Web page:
Several students were seen leaving for home but the anger simmered. Slogans of "inquilab zindabad" were heard about 10 students, accompanied by their fellow colleagues, took out a small march, demanding a CBI inquiry into the "police brutality".

As a few women escorted an injured student to narrate their ordeal to the media, some people were seen asking them not to give any statements.

"We were inside the university when the police barged in. Around 20 policemen came from gate no 7 and 50 others came from the rear gate. We told them we were not involved in the violence. They didn't listen. They didn't even spare women," Khanzala, who suffered injuries to his legs and abdomen, said.

A woman broke down as Khanzala showed his injuries to the media.

Fifty detained Jamia students were released early Monday but tension continued in the campus.

In Lucknow's Nadwa College, students gathered in the hundreds shouting slogans like "Awaz do, hum ek hain" (call us we are all united) as police tried to control the situation.

"Some students of the Nadwatul Ulama here tried to protest and hurled stones from inside. They were prevented and no one is allowed to come outside the campus," said Uttar Pradesh Director General of Police O P Singh.

In Hyderabad's Maulana Azad Urdu University, students held a protest march post midnight in solidarity with the Jamia students and demanded that their exams be postponed.

There were angry demonstrations at the Banaras Hindu University (BHU) in Varanasi and at Jadavpur University in Kolkata with demands that the government take action against police "hooliganism".

"Crackdown is a very small word to be used for what happened in Jamia yesterday. This is clear hooliganism. Videos of policemen smashing bikes and beating students are all over social media. The government must fix accountability for this," said a PHD student at BHU.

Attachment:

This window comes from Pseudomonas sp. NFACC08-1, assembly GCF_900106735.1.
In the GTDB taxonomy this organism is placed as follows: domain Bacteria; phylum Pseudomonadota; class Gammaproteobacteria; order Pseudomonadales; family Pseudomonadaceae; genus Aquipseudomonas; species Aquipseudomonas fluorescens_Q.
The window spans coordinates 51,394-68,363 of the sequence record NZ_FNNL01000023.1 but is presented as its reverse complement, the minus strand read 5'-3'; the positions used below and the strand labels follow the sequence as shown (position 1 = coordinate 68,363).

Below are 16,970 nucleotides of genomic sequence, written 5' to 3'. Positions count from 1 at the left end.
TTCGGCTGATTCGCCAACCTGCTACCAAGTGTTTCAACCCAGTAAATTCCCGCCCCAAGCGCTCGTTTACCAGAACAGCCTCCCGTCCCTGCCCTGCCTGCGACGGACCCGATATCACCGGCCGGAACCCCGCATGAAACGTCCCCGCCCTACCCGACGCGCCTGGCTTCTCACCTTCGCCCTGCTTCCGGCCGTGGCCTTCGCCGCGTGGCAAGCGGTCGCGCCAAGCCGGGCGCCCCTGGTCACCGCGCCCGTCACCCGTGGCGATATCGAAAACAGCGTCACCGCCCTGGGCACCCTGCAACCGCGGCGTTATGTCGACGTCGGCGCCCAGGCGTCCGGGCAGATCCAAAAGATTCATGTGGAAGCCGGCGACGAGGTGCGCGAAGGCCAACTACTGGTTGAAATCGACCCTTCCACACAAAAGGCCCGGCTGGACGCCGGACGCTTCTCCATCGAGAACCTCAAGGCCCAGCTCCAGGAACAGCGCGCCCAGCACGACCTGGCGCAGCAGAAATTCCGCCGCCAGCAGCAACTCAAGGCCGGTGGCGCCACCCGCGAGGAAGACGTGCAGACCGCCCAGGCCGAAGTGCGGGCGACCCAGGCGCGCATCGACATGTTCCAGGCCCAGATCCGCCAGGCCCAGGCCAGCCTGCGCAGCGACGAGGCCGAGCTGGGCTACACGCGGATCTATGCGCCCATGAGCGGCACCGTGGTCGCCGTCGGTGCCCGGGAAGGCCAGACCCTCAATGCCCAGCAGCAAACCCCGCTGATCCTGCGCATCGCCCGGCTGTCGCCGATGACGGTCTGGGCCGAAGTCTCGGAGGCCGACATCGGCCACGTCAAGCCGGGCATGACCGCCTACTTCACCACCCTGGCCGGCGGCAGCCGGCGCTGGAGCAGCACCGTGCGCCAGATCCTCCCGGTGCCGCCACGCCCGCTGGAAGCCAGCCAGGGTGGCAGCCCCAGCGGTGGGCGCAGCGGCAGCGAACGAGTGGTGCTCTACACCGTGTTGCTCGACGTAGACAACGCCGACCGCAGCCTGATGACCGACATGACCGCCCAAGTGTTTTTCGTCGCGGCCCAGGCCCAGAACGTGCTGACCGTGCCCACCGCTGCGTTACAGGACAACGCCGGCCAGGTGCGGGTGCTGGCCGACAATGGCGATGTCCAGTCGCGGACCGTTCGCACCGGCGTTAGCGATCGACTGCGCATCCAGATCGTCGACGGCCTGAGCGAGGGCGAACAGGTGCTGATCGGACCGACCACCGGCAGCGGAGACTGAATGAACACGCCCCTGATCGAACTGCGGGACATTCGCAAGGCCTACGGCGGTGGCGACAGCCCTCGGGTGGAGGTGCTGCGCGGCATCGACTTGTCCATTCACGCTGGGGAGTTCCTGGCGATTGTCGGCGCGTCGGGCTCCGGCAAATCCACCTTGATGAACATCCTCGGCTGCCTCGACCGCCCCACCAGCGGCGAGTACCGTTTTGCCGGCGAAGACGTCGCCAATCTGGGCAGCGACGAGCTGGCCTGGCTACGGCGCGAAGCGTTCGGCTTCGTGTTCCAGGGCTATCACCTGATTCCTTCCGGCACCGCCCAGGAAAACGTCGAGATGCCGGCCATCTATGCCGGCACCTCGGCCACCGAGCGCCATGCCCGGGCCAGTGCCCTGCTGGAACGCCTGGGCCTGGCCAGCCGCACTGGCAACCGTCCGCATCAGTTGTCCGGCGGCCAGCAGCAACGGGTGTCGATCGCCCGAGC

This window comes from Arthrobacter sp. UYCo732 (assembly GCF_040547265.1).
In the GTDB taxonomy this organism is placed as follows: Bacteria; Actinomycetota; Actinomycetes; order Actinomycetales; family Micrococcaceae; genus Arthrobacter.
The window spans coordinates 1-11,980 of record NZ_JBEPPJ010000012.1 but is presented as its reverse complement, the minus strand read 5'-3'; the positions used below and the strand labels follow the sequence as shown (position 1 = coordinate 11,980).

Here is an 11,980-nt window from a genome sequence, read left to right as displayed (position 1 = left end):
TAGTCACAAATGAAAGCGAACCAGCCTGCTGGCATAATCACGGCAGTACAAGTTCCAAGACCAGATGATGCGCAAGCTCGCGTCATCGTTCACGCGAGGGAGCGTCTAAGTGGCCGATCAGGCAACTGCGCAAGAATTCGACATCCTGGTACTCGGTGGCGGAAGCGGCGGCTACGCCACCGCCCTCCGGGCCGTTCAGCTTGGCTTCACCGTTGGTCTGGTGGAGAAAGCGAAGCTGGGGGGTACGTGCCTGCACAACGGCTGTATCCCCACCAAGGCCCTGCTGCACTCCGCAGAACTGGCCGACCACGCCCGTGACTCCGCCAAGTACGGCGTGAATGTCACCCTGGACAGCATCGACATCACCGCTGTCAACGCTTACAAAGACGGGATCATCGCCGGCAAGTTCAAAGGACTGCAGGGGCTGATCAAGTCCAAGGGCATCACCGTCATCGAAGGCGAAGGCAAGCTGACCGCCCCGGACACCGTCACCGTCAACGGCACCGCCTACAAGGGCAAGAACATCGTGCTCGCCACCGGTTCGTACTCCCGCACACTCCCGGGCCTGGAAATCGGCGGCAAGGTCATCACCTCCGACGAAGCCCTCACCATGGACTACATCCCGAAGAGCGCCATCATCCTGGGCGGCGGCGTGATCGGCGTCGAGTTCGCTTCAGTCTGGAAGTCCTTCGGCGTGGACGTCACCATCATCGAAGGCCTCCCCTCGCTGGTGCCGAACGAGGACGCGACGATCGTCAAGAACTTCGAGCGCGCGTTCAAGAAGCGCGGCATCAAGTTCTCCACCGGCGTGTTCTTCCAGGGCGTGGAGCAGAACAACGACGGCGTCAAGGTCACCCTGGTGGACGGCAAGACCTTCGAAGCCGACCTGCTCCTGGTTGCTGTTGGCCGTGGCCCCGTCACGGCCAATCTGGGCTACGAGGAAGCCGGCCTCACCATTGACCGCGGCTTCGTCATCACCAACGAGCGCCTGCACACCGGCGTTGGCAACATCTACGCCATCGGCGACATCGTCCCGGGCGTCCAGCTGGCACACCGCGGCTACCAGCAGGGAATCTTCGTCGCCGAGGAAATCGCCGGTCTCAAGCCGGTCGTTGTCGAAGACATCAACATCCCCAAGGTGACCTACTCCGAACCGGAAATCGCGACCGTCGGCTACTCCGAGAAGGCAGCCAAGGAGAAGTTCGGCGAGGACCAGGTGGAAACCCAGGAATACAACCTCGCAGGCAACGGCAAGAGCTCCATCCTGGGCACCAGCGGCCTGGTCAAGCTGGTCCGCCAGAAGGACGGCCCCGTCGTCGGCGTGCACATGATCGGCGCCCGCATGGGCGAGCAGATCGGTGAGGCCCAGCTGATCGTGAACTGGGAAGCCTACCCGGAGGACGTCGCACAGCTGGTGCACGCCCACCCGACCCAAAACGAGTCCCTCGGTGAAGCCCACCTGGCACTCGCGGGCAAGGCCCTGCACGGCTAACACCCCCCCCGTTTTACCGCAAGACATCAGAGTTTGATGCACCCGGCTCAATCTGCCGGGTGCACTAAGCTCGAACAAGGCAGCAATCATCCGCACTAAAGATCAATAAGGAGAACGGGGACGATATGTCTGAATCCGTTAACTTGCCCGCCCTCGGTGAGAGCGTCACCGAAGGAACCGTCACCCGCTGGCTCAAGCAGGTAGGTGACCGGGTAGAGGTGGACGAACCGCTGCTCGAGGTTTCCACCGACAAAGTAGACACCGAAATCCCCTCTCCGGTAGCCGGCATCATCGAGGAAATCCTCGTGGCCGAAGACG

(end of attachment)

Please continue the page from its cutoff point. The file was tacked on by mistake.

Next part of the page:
Ridhima Dua, a Jadavpur University student, asked how teargas could be used inside a closed compound.

"if I am molested on a street and go to police to file a complaint I will be told about norms. Where are the norms now? How can teargas be used inside a closed compound? How can policemen just barge into the university without any permission from vice chancellor? There has to be a probe in this," she said.

Students from the Tata Institute of Social Sciences (TISS) in Mumbai also protested on the streets shouting slogans such as "Shame on Delhi Police".

In Chennai, students of the Indian Institute of Technology-Madras called for a protest.

The first to join the movement against the violence in Jamia were students from the Aligarh University University (AMU) where there were clashes with the police late at night on Sunday in which at least 60 students were injured.

After the protest, the administration announced closure of the university till January 5 and students have been asked to evacuate the hostels.

Uttar Pradesh Chief Minister Yogi Adityanath said the state government was committed to provide security to every citizen of the state. "For this, it is necessary that everyone follows the law. Nobody will be allowed to disturb the atmosphere of peace in the state," he said.

Jawaharlal Nehru University (JNU) students joined their compatriots in Jamia outside the police headquarters at Delhi's ITO on Sunday night to protest the alleged police assault on students at the Jamia campus earlier in the day.

The university turned into a battlefield on Sunday as police entered the campus and also used force, following protest against the Act.